What is War Lung Disease

War lung disease is a mysterious pulmonary illness that some military veterans suffer from after being exposed to burn pits, sandstorms, and other hazards of war. It’s a condition that affects many veterans of the wars in Iraq and Afghanistan but is difficult for doctors to diagnose. To date, more than 360,000 veterans of the Iraq and Afghanistan wars have been diagnosed with lung disease.

The wars in Iraq and Afghanistan exposed many U.S. military personnel to airborne health hazards. Burning trash in the open air with jet fuel (“burn pits”) was a common practice in Iraq and Afghanistan. Among other things, the military would burn Styrofoam cups, water bottles, medical waste, and even computers. These burn pits produced air pollution and toxins that military personnel regularly inhaled.

In addition to the hazardous burn pits, war veterans were also subject to powerful sandstorms during their time serving in Iraq and Afghanistan. These sandstorms would sweep over the area so quickly that soldiers barely had enough time to try to cover their faces, causing them to breathe in the sandy particles kicked up by the swirling winds. Some military personnel ran into dozens of these sandstorms on their tour.

Additionally, explosive devices during these wars created dust, debris, and aerosolized metals. Outdoor allergens specific to the region (including from date palm trees) have been known to irritate the lungs, causing long-term issues.

Years after their service, veterans may still have trouble breathing and feel winded from physical activity. Veterans who are suffering from war lung disease may present with asthma, obstructions to the airways, constrictive bronchiolitis, or other problems breathing.

Constrictive bronchiolitis, for example, is a lung disease in which small airways have been destroyed. The condition is rare among civilians and it’s one of the reasons war lung disease is difficult for doctors to diagnose. The medical community disagrees over the prevalence of war lung disease given that symptoms like shortness of breath can have other underlying causes.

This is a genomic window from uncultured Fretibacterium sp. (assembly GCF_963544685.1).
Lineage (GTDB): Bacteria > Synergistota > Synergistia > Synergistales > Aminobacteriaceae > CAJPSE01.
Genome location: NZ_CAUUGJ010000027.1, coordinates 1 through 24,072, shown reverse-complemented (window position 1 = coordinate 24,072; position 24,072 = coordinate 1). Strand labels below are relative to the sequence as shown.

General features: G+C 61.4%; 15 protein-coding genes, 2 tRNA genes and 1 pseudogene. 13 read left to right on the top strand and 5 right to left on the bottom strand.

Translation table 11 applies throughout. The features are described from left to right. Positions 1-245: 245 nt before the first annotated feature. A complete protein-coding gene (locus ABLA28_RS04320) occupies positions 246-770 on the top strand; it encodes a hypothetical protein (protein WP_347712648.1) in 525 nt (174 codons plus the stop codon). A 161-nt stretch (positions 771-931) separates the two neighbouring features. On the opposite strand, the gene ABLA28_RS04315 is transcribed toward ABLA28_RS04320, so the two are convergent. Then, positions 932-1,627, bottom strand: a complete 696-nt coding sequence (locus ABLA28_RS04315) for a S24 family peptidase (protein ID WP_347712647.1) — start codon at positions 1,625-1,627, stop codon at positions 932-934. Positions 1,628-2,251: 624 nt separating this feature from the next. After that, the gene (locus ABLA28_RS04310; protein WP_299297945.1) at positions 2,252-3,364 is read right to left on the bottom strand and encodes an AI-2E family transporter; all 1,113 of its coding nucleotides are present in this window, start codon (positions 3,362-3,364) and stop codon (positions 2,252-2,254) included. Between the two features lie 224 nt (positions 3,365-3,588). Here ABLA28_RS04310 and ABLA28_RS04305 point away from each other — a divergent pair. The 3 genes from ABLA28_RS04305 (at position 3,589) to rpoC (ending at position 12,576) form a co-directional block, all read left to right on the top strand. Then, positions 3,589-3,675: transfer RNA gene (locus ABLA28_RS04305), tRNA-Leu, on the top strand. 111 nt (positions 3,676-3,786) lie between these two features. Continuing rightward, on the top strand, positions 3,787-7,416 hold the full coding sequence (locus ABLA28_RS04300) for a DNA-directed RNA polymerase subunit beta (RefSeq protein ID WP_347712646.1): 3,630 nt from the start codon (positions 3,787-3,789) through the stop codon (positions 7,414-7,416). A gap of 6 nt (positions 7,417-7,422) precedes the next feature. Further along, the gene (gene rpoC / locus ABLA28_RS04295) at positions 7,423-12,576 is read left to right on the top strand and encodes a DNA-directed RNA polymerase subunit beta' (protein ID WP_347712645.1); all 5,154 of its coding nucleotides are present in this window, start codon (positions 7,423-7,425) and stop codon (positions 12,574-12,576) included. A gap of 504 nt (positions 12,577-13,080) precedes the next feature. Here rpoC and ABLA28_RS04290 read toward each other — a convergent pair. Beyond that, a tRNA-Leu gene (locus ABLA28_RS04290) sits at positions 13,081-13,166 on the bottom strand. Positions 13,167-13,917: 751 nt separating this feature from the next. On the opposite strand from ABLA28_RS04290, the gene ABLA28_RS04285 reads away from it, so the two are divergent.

It’s often an uphill battle for veterans with war lung disease to get the right diagnosis and treatment. However, if you or a loved one suspect you may have war lung disease, there is immediate help available at the Veteran Health Services Group. Contact us today at 833-218-2792 to access resources that will help you get treatment and improve your quality of life.



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Can Asthma be Related to War Burn Pits?

The safety of open-air burns relates largely to the types of items being smoldered. For instance, deployed military men and women consume large quantities of water in plastic bottles each month. In order to discard the water bottles during the period of using burn pits, massive amounts of empty plastic containers were covered in jet fuel and set on fire.

Origins of War Lung Disease

Numerous veterans of the War in Iraq and Afghanistan have self-reported mysterious respiratory symptoms after their deployment. What’s known as “War Lung Disease” is actually

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